For Business, Social Networking is 90% Bovine Waste Matter


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I’m not talking about all “social networking.” Right now, we’re working with a global e-tailer that found us on Linkedin. Their customer experience lead, a black belt also well-trained in LSS and Lean, found us by reading some very challenging, Outside-In discussion threads regarding why LSS, Lean and Six Sigma deliver underwhelming benefits when applies to improving customer experience (actually, in Six Sigma’s case, virtually no benefits). Linkedin is a valuable resource, if you understand how to use it. But I’m talking about Twitter, Face Book, YouTube and the rest of the “bird feathers” on the web. And frankly, I’m getting tired of specious arguments claiming they’re invaluable and “necessary for survival” business tools.

For example, I read one recent post validating its message by citing “research” on the effectiveness of social media conducted by publisher Hill & Knowlton and PR agency Weber Shandwick. Sorry, but on a scale of 1–10, the research credibility of the two combined is a minus 7. If you’re going to cite “research,” first make sure it is research.

So here’s a challenge to everyone up here extolling the value of social media. How about some hard facts? I don’t give a rip how many people go up on Twitter or Face Book or You Tube. I want hard examples of real revenue produced compared to the time spent jerking around up there. Traffic doesn’t mean squat. Actions triggered tell the story, and reading what people are posting about social media, there’s no story.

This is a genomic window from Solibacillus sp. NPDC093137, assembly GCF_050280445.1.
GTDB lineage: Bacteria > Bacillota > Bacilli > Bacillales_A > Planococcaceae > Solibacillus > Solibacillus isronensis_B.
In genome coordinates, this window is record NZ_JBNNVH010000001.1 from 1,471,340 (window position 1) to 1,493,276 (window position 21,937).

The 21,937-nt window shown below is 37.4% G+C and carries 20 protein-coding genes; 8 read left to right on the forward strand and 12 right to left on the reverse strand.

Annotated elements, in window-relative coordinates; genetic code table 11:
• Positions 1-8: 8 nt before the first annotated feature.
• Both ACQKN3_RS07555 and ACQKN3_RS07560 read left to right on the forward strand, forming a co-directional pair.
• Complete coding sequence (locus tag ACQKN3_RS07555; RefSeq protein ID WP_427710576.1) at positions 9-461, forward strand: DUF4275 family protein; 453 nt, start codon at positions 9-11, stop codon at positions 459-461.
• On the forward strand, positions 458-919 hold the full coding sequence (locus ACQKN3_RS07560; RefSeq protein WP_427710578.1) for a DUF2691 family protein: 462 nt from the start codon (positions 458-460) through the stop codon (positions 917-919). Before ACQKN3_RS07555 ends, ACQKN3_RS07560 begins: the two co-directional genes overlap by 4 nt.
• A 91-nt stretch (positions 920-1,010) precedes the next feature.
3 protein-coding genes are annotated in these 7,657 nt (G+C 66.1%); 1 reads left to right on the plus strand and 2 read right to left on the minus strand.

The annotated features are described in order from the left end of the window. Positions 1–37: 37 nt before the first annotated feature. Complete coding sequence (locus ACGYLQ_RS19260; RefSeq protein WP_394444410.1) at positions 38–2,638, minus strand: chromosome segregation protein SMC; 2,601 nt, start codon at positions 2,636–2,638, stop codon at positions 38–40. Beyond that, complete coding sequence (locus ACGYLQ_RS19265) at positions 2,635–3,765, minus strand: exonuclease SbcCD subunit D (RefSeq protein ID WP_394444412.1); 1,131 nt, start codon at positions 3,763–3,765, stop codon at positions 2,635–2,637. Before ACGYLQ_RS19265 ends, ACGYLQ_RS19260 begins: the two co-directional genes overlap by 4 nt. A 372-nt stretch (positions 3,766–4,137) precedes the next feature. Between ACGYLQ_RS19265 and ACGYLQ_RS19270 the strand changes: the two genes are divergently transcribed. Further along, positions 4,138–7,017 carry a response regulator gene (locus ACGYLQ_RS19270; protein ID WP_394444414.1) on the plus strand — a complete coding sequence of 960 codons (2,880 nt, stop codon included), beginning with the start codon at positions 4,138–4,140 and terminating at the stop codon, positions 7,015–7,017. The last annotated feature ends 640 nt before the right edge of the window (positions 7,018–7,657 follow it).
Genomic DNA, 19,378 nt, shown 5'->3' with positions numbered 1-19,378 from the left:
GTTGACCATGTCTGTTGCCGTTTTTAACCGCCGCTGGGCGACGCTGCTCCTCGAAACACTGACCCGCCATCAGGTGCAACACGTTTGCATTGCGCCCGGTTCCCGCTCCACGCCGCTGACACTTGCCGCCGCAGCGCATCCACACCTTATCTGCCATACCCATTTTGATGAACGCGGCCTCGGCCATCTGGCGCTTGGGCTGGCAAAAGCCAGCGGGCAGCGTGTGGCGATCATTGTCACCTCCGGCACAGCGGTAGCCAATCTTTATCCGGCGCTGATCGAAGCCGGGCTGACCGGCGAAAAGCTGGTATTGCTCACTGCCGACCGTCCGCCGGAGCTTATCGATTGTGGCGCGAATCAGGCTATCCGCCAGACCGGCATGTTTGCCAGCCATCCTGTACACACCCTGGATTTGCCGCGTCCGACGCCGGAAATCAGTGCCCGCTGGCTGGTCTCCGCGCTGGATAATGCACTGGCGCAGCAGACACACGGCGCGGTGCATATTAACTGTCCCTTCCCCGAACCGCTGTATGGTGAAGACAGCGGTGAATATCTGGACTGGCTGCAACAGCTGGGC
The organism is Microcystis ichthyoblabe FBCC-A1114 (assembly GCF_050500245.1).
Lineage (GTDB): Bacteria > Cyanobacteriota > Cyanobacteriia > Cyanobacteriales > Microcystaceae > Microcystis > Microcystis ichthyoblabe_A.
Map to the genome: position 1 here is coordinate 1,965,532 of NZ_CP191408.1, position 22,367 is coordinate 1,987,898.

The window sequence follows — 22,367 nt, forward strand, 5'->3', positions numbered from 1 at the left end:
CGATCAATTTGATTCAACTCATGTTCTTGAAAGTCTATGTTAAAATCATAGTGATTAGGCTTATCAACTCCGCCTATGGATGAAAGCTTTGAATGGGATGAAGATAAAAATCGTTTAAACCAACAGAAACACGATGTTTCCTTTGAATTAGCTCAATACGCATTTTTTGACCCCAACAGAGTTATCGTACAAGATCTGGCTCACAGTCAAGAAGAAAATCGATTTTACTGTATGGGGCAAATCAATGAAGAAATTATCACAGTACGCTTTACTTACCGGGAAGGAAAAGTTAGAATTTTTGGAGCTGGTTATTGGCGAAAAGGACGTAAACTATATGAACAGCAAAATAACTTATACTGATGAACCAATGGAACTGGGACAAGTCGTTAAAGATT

I get the PR ramifications of derogatory messages buyers leave up there. What happened to Sprint when they decided to fire customers calling customer service too often (usually because Sprint couldn’t/wouldn’t correct their invoice) is a classic example. But nothing Sprint could do on social networking could have bailed them out – in fact such efforts would have poured gas on a wild fire. The answer was treating customers respectfully in the first place, and perhaps a well publicized “wea culpa” along with firing the culprits, not trying to Tweet over customer malfeasance.

Please, if you’re going to post up here trying to snag readership by invoking “social media,” have some true facts and true research to support your argument. And until you can provide that, I know I speak for many requesting that you cut the hype.


  1. Here is a list of supposed SNM wins.

    But I have not been able to confirm most of them, and others show how big companies can leverage their existing brands and operations. I’d be mighty interested in a solid ROI case study.

  2. Thanks for the feedback. I’d classify these as “the 10% exception factor.” We ourselves attracted a global consulting client via social media, so I’m with you. But most of what I see from companies is continuing to try to manipulate customers and customer opinion – only using a new media.


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